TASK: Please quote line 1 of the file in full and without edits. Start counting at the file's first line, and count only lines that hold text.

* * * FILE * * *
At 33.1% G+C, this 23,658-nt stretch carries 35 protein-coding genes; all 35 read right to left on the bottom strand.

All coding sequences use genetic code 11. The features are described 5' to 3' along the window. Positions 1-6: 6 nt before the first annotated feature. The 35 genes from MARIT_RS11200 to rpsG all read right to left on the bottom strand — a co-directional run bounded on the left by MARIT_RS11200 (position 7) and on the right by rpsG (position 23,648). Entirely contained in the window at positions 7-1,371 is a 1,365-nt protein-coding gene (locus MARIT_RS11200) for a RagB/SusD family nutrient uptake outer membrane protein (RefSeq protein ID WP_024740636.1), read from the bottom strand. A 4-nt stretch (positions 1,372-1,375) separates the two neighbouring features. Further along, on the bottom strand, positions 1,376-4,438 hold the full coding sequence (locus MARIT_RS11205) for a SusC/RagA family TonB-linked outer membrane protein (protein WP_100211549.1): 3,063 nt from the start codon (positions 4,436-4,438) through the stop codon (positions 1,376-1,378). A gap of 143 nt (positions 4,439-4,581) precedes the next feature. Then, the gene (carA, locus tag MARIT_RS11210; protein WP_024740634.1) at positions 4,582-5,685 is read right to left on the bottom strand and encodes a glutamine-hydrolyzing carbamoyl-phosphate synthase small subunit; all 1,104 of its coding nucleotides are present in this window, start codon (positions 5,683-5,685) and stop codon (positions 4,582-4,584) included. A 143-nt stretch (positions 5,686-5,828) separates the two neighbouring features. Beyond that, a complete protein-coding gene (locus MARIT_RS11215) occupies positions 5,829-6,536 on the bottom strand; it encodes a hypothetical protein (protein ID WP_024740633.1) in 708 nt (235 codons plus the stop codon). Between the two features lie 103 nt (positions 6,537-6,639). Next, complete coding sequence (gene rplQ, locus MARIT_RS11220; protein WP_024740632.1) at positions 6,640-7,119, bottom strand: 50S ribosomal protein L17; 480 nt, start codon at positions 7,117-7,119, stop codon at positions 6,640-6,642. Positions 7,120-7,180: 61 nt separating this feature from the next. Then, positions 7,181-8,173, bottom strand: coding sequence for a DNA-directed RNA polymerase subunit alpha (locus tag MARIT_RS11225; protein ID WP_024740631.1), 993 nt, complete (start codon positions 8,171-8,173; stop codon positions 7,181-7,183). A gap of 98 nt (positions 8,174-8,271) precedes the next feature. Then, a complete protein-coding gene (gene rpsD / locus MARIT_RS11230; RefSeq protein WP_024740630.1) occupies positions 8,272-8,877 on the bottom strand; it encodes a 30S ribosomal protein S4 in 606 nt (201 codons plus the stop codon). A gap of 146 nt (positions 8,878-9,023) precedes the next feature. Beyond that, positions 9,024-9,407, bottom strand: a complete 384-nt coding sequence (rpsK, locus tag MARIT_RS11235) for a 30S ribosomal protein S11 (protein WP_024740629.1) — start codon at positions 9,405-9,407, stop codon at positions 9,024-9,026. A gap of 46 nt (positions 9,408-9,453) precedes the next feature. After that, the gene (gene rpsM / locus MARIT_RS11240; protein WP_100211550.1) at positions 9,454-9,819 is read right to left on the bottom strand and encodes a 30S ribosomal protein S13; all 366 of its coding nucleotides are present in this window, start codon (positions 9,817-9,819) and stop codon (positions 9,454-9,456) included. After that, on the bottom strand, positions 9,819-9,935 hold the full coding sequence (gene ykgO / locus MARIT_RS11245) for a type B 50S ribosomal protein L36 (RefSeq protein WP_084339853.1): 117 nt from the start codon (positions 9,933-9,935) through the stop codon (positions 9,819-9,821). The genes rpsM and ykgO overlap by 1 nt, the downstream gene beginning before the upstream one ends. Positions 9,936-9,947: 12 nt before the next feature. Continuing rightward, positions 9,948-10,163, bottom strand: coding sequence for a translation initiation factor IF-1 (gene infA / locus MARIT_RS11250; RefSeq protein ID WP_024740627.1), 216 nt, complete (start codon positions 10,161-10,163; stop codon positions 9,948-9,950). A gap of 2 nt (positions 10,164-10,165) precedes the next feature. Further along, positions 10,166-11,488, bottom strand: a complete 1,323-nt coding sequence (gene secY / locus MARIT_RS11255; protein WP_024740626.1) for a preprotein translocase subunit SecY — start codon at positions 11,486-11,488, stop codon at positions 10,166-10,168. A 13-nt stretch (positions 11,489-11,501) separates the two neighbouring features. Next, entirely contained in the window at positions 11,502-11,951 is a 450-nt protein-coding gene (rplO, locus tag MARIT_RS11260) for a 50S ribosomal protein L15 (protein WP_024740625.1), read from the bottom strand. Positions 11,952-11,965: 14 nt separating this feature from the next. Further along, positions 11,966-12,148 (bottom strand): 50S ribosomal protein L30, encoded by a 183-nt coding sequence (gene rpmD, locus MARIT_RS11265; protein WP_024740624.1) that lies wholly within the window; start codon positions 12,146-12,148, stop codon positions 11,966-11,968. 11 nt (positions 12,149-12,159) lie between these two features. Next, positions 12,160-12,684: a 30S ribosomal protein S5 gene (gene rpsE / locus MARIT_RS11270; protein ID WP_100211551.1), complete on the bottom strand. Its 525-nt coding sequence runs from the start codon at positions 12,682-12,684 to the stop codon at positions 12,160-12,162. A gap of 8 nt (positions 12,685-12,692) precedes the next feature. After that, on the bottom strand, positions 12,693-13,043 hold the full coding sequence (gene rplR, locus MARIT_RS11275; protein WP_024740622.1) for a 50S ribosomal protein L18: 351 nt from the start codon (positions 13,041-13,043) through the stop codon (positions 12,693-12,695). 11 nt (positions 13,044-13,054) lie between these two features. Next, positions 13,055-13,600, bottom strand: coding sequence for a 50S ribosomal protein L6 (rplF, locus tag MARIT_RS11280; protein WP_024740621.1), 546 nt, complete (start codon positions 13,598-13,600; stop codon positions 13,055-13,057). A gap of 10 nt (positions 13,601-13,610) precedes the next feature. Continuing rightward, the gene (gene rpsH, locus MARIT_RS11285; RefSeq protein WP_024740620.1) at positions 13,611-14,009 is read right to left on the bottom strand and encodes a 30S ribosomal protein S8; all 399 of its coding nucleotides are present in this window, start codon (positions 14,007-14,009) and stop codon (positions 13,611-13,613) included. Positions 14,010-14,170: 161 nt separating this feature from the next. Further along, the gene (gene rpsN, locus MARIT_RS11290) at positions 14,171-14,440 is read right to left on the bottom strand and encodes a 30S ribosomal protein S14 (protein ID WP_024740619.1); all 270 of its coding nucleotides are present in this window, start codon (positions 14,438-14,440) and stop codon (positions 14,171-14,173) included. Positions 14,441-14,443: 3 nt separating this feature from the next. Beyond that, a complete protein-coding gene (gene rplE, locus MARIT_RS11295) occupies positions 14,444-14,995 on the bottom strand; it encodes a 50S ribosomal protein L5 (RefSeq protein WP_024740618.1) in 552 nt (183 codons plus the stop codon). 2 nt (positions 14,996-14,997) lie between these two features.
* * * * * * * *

At 33.1% G+C, this 23,658-nt stretch carries 35 protein-coding genes; all 35 read right to left on the bottom strand.